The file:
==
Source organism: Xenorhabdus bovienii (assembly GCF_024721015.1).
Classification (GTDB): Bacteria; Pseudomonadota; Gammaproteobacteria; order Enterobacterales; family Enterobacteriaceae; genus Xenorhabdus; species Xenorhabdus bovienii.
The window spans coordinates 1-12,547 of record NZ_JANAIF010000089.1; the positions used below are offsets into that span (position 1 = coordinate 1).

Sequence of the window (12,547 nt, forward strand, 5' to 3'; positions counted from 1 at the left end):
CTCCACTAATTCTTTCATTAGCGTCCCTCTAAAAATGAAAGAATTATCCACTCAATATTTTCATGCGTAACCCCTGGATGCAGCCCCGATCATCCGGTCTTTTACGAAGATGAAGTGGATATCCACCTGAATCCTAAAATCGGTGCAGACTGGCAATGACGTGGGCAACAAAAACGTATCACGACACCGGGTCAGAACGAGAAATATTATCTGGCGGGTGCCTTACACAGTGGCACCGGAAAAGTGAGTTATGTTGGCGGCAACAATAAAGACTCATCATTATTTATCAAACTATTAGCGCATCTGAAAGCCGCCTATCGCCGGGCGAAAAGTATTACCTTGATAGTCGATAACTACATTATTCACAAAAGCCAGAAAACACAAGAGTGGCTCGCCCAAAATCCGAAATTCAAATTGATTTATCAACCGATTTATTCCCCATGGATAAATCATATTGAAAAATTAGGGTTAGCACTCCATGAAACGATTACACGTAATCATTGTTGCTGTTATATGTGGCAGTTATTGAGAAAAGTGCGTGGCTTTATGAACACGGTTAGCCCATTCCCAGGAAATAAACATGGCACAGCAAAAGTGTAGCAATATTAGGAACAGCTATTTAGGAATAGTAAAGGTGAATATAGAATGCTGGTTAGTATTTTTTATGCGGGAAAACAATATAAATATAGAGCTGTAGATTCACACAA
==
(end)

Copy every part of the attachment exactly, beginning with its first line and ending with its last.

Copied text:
Source organism: Xenorhabdus bovienii (assembly GCF_024721015.1).
Classification (GTDB): Bacteria; Pseudomonadota; Gammaproteobacteria; order Enterobacterales; family Enterobacteriaceae; genus Xenorhabdus; species Xenorhabdus bovienii.
The window spans coordinates 1-12,547 of record NZ_JANAIF010000089.1; the positions used below are offsets into that span (position 1 = coordinate 1).

Sequence of the window (12,547 nt, forward strand, 5' to 3'; positions counted from 1 at the left end):
CTCCACTAATTCTTTCATTAGCGTCCCTCTAAAAATGAAAGAATTATCCACTCAATATTTTCATGCGTAACCCCTGGATGCAGCCCCGATCATCCGGTCTTTTACGAAGATGAAGTGGATATCCACCTGAATCCTAAAATCGGTGCAGACTGGCAATGACGTGGGCAACAAAAACGTATCACGACACCGGGTCAGAACGAGAAATATTATCTGGCGGGTGCCTTACACAGTGGCACCGGAAAAGTGAGTTATGTTGGCGGCAACAATAAAGACTCATCATTATTTATCAAACTATTAGCGCATCTGAAAGCCGCCTATCGCCGGGCGAAAAGTATTACCTTGATAGTCGATAACTACATTATTCACAAAAGCCAGAAAACACAAGAGTGGCTCGCCCAAAATCCGAAATTCAAATTGATTTATCAACCGATTTATTCCCCATGGATAAATCATATTGAAAAATTAGGGTTAGCACTCCATGAAACGATTACACGTAATCATTGTTGCTGTTATATGTGGCAGTTATTGAGAAAAGTGCGTGGCTTTATGAACACGGTTAGCCCATTCCCAGGAAATAAACATGGCACAGCAAAAGTGTAGCAATATTAGGAACAGCTATTTAGGAATAGTAAAGGTGAATATAGAATGCTGGTTAGTATTTTTTATGCGGGAAAACAATATAAATATAGAGCTGTAGATTCACACAA